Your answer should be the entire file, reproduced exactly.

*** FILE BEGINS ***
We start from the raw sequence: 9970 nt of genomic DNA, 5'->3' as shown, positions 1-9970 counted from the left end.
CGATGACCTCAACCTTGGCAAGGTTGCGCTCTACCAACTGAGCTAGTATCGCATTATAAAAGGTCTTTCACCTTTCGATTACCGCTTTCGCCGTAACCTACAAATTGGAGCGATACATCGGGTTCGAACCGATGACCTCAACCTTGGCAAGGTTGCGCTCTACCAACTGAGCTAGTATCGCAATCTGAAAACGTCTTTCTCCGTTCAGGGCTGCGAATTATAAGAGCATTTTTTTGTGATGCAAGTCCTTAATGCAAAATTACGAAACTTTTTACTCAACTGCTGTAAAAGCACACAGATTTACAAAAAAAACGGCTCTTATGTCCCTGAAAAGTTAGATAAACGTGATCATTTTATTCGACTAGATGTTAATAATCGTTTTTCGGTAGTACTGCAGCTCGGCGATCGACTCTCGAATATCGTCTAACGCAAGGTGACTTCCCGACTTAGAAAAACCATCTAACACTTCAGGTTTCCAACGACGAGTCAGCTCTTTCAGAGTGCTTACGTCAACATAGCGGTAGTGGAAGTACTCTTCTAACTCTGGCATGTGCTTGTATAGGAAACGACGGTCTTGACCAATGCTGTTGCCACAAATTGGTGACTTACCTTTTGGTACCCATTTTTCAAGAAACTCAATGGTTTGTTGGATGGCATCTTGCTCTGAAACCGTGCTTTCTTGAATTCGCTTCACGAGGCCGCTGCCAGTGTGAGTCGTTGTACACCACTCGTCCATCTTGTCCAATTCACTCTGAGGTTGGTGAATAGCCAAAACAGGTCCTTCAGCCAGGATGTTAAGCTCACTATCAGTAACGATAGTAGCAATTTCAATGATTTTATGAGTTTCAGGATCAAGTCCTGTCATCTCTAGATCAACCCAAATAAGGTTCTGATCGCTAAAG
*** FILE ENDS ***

We start from the raw sequence: 9970 nt of genomic DNA, 5'->3' as shown, positions 1-9970 counted from the left end.
CGATGACCTCAACCTTGGCAAGGTTGCGCTCTACCAACTGAGCTAGTATCGCATTATAAAAGGTCTTTCACCTTTCGATTACCGCTTTCGCCGTAACCTACAAATTGGAGCGATACATCGGGTTCGAACCGATGACCTCAACCTTGGCAAGGTTGCGCTCTACCAACTGAGCTAGTATCGCAATCTGAAAACGTCTTTCTCCGTTCAGGGCTGCGAATTATAAGAGCATTTTTTTGTGATGCAAGTCCTTAATGCAAAATTACGAAACTTTTTACTCAACTGCTGTAAAAGCACACAGATTTACAAAAAAAACGGCTCTTATGTCCCTGAAAAGTTAGATAAACGTGATCATTTTATTCGACTAGATGTTAATAATCGTTTTTCGGTAGTACTGCAGCTCGGCGATCGACTCTCGAATATCGTCTAACGCAAGGTGACTTCCCGACTTAGAAAAACCATCTAACACTTCAGGTTTCCAACGACGAGTCAGCTCTTTCAGAGTGCTTACGTCAACATAGCGGTAGTGGAAGTACTCTTCTAACTCTGGCATGTGCTTGTATAGGAAACGACGGTCTTGACCAATGCTGTTGCCACAAATTGGTGACTTACCTTTTGGTACCCATTTTTCAAGAAACTCAATGGTTTGTTGGATGGCATCTTGCTCTGAAACCGTGCTTTCTTGAATTCGCTTCACGAGGCCGCTGCCAGTGTGAGTCGTTGTACACCACTCGTCCATCTTGTCCAATTCACTCTGAGGTTGGTGAATAGCCAAAACAGGTCCTTCAGCCAGGATGTTAAGCTCACTATCAGTAACGATAGTAGCAATTTCAATGATTTTATGAGTTTCAGGATCAAGTCCTGTCATCTCTAGATCAACCCAAATAAGGTTCTGATCGCTAAAG